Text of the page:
Friday, August 10, 2012

Standard Chartered shows that banks shrouded in opacity develop cultures that make them 'unfit' to hold banking license

One of the main themes of this blog is the opacity that surrounds modern banks contributes directly to their culture.  A culture where bad behavior (think manipulating Libor and money-laundering for starters) is embraced.  Behavior that makes them unfit to hold their banking licenses.

Standard Chartered is the latest example of opacity driving out good behavior.

I ask readers to imagine that a decade ago Standard Chartered and other banks were required to provide ultra transparency and disclose on an ongoing basis their current global asset, liability and off-balance sheet exposure details.

Imagine the culture that would exist when there is this level of sunshine and everyone knows that any bad behavior today ends up on the front page of the Financial Times, the Telegraph and the Wall Street Journal tomorrow.

How do you think that a bank with this culture would approach clearing funds for Iran?

I think that a bank with this culture would take steps to ensure that it clears funds in as transparent a manner as possible (no stripping off who sent the money and where it went).  It would also take steps to  prevent clearing transactions that are money laundering.

Of course, Standard Chartered wasn't required to provide ultra transparency and Bloomberg reported on the resulting culture that is 'unfit' for holding a New York banking license.

New York’s financial-services regulator has grounds to shut Standard Chartered Plc (STAN) in the state even if he accepts the firm’s argument that it illegally laundered only a fraction of the $250 billion he claims. 
As the state’s top banking regulator, Benjamin Lawsky has power to act in his discretion against any financial institution he deems untrustworthy, according to the charter of his year-old department. 
Penalties he could impose include fines and the revocation of the bank’s license to operate in the state.... 
Since the Aug. 6 issuance of an order from Lawsky’s Department of Financial Services threatened to revoke Standard Chartered’s license, the bank has focused its defense on the amount it laundered, saying it involved less than 1 percent of the 60,000 Iranian wire transfers asserted by Lawsky. 
Even if Standard Chartered’s position is legally sound, the order’s disclosure of internal e-mails suggesting a conspiracy to hide the identity of Iranian clients from regulators has given Lawsky grounds to act ...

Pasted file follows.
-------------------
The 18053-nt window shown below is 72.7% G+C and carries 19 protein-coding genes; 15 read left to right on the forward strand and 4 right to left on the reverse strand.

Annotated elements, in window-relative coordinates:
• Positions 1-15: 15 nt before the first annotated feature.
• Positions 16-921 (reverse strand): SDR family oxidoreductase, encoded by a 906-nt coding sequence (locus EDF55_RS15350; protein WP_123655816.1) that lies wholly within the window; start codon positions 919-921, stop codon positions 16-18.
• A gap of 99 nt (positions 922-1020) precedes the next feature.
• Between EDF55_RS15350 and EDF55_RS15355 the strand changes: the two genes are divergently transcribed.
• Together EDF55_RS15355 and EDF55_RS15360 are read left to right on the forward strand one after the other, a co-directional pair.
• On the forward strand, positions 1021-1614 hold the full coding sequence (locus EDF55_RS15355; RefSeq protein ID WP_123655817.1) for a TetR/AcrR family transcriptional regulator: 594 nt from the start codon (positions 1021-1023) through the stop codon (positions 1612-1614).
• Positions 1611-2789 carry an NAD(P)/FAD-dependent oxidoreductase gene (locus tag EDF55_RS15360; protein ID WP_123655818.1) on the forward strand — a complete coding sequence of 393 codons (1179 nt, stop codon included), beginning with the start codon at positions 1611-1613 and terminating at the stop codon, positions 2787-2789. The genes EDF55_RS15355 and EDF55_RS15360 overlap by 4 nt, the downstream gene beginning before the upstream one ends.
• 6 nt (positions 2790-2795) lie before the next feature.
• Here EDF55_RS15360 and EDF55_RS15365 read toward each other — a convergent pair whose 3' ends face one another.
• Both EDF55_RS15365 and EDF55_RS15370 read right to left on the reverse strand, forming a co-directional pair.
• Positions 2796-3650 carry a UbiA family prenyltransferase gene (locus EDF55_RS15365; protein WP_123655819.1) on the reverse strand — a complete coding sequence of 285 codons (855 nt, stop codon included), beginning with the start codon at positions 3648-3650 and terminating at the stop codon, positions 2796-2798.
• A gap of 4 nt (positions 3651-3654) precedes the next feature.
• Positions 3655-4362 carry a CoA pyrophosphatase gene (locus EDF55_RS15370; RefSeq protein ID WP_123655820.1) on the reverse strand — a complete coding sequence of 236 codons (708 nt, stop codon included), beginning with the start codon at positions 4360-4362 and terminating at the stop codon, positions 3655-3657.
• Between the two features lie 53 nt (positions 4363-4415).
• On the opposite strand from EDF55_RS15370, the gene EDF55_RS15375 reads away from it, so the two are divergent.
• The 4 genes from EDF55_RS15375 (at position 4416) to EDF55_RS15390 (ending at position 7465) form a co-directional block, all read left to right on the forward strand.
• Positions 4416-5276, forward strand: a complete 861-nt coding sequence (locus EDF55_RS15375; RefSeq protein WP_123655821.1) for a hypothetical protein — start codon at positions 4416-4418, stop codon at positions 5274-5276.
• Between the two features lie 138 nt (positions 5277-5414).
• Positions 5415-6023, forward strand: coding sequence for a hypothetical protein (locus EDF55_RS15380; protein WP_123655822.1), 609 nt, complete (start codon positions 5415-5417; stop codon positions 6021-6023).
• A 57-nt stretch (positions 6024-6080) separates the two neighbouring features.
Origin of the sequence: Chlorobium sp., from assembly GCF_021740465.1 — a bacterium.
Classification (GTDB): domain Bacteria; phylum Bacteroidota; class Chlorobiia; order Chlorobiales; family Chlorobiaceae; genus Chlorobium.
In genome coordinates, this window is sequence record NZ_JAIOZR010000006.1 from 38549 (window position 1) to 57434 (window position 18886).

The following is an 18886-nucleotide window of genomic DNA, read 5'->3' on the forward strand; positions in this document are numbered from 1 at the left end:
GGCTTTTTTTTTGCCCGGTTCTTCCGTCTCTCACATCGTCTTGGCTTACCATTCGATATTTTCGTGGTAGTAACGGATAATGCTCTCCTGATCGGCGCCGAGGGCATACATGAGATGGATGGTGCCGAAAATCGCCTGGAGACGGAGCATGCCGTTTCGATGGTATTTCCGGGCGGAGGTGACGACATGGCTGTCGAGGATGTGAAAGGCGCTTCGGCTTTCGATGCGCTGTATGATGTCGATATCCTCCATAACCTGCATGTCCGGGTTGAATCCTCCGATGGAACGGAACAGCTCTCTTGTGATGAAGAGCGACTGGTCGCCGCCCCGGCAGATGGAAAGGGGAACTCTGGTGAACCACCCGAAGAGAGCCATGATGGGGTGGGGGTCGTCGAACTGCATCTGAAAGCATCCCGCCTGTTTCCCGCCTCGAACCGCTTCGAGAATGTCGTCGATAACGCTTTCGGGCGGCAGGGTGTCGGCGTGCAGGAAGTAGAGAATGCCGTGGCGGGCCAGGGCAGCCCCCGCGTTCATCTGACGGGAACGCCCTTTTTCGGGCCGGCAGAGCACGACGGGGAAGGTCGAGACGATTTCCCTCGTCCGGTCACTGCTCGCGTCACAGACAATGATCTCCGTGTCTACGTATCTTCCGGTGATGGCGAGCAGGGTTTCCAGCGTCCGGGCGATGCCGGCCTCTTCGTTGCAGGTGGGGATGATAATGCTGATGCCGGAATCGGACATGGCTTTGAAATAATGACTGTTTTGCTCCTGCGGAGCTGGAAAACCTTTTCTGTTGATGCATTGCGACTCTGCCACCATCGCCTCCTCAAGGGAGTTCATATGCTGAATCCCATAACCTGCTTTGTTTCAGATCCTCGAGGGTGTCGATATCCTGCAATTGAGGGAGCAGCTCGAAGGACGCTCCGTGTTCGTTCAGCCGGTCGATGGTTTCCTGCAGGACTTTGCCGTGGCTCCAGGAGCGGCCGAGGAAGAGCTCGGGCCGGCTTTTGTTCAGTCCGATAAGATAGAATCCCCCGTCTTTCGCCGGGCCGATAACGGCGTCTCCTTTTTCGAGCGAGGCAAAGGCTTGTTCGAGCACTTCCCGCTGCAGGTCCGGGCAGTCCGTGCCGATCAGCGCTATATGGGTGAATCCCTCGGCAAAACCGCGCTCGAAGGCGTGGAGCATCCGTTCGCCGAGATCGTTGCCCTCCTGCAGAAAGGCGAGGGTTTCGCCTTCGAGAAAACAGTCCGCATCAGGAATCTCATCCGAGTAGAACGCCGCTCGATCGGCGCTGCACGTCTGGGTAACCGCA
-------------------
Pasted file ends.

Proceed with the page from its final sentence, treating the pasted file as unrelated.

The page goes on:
“I don’t care whether it is a half of 1 percent that weren’t right,” said Arthur Levitt, former chairman of the Securities and Exchange Commission, in an interview yesterday on Bloomberg Radio.
“There are going to be more that weren’t right,” said Levitt, a board member of Bloomberg LP, parent of Bloomberg News. “The e-mails are really outrageous. I think Lawsky has uncovered something that probably has a much deeper depth.” 
Standard Chartered’s e-mails, cited by Lawsky in the Aug. 6 order, provide suitable grounds for his action, said Owen Watkins, a partner with the London law firm Lewis Silkin. 
“Making and publicizing the order was within the power conferred on Mr. Lawsky by section 39 of the New York Banking Law,” he said. “On the basis of the order, you can see that the superintendent has an arguable case, with the e-mails and the comments made by certain Standard Chartered staff internally.”...

“Willful non-compliance is very serious,” said Tariq Mirza, a former Federal Deposit Insurance Corp. official now with Grant Thornton. “If those allegations can be substantiated, regulators throw the book at institutions.”
Standard Chartered’s apparent effort to conceal the identity of its Iranian counterparties violated the terms of a 2004 settlement between it and the state of New York, in which the London bank pledged “to ensure compliance with all record keeping and reporting requirements,” according to the order. 
For almost a decade starting in 2001, Standard Chartered operated under what Lawsky’s order called a “deceptive business plan” designed to conceal from regulators that it was processing money transfers for Iranian clients, including the central bank’s U.S. dollar transactions related to oil sales. The order cites bank e-mails and other internal documents to support its accusations.

Even before 2001, the order states, the bank’s general counsel “embraced a framework for regulatory evasion” by keeping its New York branch in the dark about Iranian transactions. 
The bank allegedly accomplished this goal by stripping out the name of Iranian clients so as not to slow down transfers that might have to be reviewed for compliance with U.S. economic sanctions. Those restrictions allowed some transactions but not others as long as non-Iranian banks were involved on both ends.... 
All this alleged misconduct by “a rogue institution” had an effect on the “safety and soundness” of its New York branch and on the department’s confidence in the unit’s “character, credibility and fitness as a financial institution licensed to conduct business under the laws of this state,” according to the order. 
Accusing the bank of “being motivated by greed,” the department’s order concludes that Standard Chartered’s “most senior management designed and implemented an elaborate scheme by which to use its New York branch as a front for prohibited dealngs with Iran -- dealings that indisputably help sustain a global threat to peace and stability. By definition, any banking institution that engages in such conduct is unsafe and unsound.”

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